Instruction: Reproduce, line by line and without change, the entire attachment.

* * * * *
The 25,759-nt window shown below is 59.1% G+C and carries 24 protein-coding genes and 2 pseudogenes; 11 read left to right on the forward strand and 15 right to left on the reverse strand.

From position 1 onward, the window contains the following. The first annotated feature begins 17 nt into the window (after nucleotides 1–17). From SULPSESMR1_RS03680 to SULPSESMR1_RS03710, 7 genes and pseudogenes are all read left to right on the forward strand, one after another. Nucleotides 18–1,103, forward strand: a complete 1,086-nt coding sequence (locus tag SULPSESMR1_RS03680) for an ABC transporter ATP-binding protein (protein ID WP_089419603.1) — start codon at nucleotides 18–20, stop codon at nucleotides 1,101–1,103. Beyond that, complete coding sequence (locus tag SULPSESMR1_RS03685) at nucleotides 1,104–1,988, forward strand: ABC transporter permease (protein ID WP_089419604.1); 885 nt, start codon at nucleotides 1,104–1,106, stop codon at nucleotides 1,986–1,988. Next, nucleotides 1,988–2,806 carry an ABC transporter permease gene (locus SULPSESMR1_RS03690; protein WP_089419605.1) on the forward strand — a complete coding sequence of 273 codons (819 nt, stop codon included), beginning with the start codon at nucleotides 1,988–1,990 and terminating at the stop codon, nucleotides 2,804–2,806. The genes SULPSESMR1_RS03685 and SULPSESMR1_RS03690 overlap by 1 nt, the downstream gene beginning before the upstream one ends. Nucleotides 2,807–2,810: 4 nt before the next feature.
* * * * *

The 25,759-nt window shown below is 59.1% G+C and carries 24 protein-coding genes and 2 pseudogenes; 11 read left to right on the forward strand and 15 right to left on the reverse strand.

From position 1 onward, the window contains the following. The first annotated feature begins 17 nt into the window (after nucleotides 1–17). From SULPSESMR1_RS03680 to SULPSESMR1_RS03710, 7 genes and pseudogenes are all read left to right on the forward strand, one after another. Nucleotides 18–1,103, forward strand: a complete 1,086-nt coding sequence (locus tag SULPSESMR1_RS03680) for an ABC transporter ATP-binding protein (protein ID WP_089419603.1) — start codon at nucleotides 18–20, stop codon at nucleotides 1,101–1,103. Beyond that, complete coding sequence (locus tag SULPSESMR1_RS03685) at nucleotides 1,104–1,988, forward strand: ABC transporter permease (protein ID WP_089419604.1); 885 nt, start codon at nucleotides 1,104–1,106, stop codon at nucleotides 1,986–1,988. Next, nucleotides 1,988–2,806 carry an ABC transporter permease gene (locus SULPSESMR1_RS03690; protein WP_089419605.1) on the forward strand — a complete coding sequence of 273 codons (819 nt, stop codon included), beginning with the start codon at nucleotides 1,988–1,990 and terminating at the stop codon, nucleotides 2,804–2,806. The genes SULPSESMR1_RS03685 and SULPSESMR1_RS03690 overlap by 1 nt, the downstream gene beginning before the upstream one ends. Nucleotides 2,807–2,810: 4 nt before the next feature.